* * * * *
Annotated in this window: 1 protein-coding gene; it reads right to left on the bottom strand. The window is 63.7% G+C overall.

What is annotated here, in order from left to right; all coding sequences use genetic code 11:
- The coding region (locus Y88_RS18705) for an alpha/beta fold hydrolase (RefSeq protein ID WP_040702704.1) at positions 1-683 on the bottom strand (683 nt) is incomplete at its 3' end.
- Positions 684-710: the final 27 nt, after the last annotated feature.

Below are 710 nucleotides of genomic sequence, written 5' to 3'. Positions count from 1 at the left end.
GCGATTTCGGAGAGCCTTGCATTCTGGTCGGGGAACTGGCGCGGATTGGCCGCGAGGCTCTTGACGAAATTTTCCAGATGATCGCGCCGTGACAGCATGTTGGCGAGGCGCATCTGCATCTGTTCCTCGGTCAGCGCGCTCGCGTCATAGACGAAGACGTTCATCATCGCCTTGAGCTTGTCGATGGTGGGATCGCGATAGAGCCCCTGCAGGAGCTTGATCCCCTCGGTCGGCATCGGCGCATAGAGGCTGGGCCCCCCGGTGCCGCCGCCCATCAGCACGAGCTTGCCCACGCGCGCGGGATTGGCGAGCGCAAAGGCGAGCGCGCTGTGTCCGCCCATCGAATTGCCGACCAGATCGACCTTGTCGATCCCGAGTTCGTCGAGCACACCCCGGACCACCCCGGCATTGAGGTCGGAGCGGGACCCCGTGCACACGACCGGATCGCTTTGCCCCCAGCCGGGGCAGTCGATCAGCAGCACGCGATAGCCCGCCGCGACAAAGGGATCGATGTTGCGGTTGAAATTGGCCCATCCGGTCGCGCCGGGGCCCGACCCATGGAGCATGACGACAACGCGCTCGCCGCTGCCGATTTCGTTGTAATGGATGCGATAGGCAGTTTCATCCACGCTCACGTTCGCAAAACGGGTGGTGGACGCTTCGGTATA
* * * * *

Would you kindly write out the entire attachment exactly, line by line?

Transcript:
Annotated in this window: 1 protein-coding gene; it reads right to left on the bottom strand. The window is 63.7% G+C overall.

What is annotated here, in order from left to right; all coding sequences use genetic code 11:
- The coding region (locus Y88_RS18705) for an alpha/beta fold hydrolase (RefSeq protein ID WP_040702704.1) at positions 1-683 on the bottom strand (683 nt) is incomplete at its 3' end.
- Positions 684-710: the final 27 nt, after the last annotated feature.

Below are 710 nucleotides of genomic sequence, written 5' to 3'. Positions count from 1 at the left end.
GCGATTTCGGAGAGCCTTGCATTCTGGTCGGGGAACTGGCGCGGATTGGCCGCGAGGCTCTTGACGAAATTTTCCAGATGATCGCGCCGTGACAGCATGTTGGCGAGGCGCATCTGCATCTGTTCCTCGGTCAGCGCGCTCGCGTCATAGACGAAGACGTTCATCATCGCCTTGAGCTTGTCGATGGTGGGATCGCGATAGAGCCCCTGCAGGAGCTTGATCCCCTCGGTCGGCATCGGCGCATAGAGGCTGGGCCCCCCGGTGCCGCCGCCCATCAGCACGAGCTTGCCCACGCGCGCGGGATTGGCGAGCGCAAAGGCGAGCGCGCTGTGTCCGCCCATCGAATTGCCGACCAGATCGACCTTGTCGATCCCGAGTTCGTCGAGCACACCCCGGACCACCCCGGCATTGAGGTCGGAGCGGGACCCCGTGCACACGACCGGATCGCTTTGCCCCCAGCCGGGGCAGTCGATCAGCAGCACGCGATAGCCCGCCGCGACAAAGGGATCGATGTTGCGGTTGAAATTGGCCCATCCGGTCGCGCCGGGGCCCGACCCATGGAGCATGACGACAACGCGCTCGCCGCTGCCGATTTCGTTGTAATGGATGCGATAGGCAGTTTCATCCACGCTCACGTTCGCAAAACGGGTGGTGGACGCTTCGGTATA